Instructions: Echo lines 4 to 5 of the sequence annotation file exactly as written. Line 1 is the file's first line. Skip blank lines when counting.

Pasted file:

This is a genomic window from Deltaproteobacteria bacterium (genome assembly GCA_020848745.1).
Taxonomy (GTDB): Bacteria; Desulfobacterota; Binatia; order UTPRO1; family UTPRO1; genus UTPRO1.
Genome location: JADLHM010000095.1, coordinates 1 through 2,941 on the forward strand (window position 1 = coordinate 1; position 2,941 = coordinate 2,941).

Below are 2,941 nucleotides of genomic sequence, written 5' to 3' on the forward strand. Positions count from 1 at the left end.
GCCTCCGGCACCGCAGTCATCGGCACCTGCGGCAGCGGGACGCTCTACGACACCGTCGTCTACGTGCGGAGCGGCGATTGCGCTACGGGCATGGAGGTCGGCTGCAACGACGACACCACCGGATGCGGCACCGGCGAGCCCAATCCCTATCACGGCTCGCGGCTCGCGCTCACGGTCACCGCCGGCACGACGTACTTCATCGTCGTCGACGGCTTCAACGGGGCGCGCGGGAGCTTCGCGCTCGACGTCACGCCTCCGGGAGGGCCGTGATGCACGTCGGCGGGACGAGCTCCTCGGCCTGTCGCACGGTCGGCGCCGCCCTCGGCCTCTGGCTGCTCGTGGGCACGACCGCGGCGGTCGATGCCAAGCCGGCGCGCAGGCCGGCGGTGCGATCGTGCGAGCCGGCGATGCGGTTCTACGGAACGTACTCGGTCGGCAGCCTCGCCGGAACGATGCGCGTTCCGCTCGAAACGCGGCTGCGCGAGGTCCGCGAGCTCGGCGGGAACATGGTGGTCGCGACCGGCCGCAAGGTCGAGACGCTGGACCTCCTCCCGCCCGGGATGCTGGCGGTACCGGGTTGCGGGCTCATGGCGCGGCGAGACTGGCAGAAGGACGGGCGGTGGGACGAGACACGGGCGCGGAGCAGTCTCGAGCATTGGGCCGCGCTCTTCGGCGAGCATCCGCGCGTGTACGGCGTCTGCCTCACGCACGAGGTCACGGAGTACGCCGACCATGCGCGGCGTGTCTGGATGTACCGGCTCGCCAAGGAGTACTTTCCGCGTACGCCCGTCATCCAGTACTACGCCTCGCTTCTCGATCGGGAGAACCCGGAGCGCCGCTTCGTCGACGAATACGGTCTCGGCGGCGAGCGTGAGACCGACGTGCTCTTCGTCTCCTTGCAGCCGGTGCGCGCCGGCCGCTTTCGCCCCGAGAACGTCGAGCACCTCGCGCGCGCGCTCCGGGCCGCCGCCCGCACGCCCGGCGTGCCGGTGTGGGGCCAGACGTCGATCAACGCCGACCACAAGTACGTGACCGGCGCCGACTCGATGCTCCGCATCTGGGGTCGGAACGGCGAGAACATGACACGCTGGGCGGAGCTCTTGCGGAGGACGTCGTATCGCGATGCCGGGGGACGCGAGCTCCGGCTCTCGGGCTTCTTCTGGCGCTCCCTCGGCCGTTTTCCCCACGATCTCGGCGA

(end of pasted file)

Below are 2,941 nucleotides of genomic sequence, written 5' to 3' on the forward strand. Positions count from 1 at the left end.
GCCTCCGGCACCGCAGTCATCGGCACCTGCGGCAGCGGGACGCTCTACGACACCGTCGTCTACGTGCGGAGCGGCGATTGCGCTACGGGCATGGAGGTCGGCTGCAACGACGACACCACCGGATGCGGCACCGGCGAGCCCAATCCCTATCACGGCTCGCGGCTCGCGCTCACGGTCACCGCCGGCACGACGTACTTCATCGTCGTCGACGGCTTCAACGGGGCGCGCGGGAGCTTCGCGCTCGACGTCACGCCTCCGGGAGGGCCGTGATGCACGTCGGCGGGACGAGCTCCTCGGCCTGTCGCACGGTCGGCGCCGCCCTCGGCCTCTGGCTGCTCGTGGGCACGACCGCGGCGGTCGATGCCAAGCCGGCGCGCAGGCCGGCGGTGCGATCGTGCGAGCCGGCGATGCGGTTCTACGGAACGTACTCGGTCGGCAGCCTCGCCGGAACGATGCGCGTTCCGCTCGAAACGCGGCTGCGCGAGGTCCGCGAGCTCGGCGGGAACATGGTGGTCGCGACCGGCCGCAAGGTCGAGACGCTGGACCTCCTCCCGCCCGGGATGCTGGCGGTACCGGGTTGCGGGCTCATGGCGCGGCGAGACTGGCAGAAGGACGGGCGGTGGGACGAGACACGGGCGCGGAGCAGTCTCGAGCATTGGGCCGCGCTCTTCGGCGAGCATCCGCGCGTGTACGGCGTCTGCCTCACGCACGAGGTCACGGAGTACGCCGACCATGCGCGGCGTGTCTGGATGTACCGGCTCGCCAAGGAGTACTTTCCGCGTACGCCCGTCATCCAGTACTACGCCTCGCTTCTCGATCGGGAGAACCCGGAGCGCCGCTTCGTCGACGAATACGGTCTCGGCGGCGAGCGTGAGACCGACGTGCTCTTCGTCTCCTTGCAGCCGGTGCGCGCCGGCCGCTTTCGCCCCGAGAACGTCGAGCACCTCGCGCGCGCGCTCCGGGCCGCCGCCCGCACGCCCGGCGTGCCGGTGTGGGGCCAGACGTCGATCAACGCCGACCACAAGTACGTGACCGGCGCCGACTCGATGCTCCGCATCTGGGGTCGGAACGGCGAGAACATGACACGCTGGGCGGAGCTCTTGCGGAGGACGTCGTATCGCGATGCCGGGGGACGCGAGCTCCGGCTCTCGGGCTTCTTCTGGCGCTCCCTCGGCCGTTTTCCCCACGATCTCGGCGA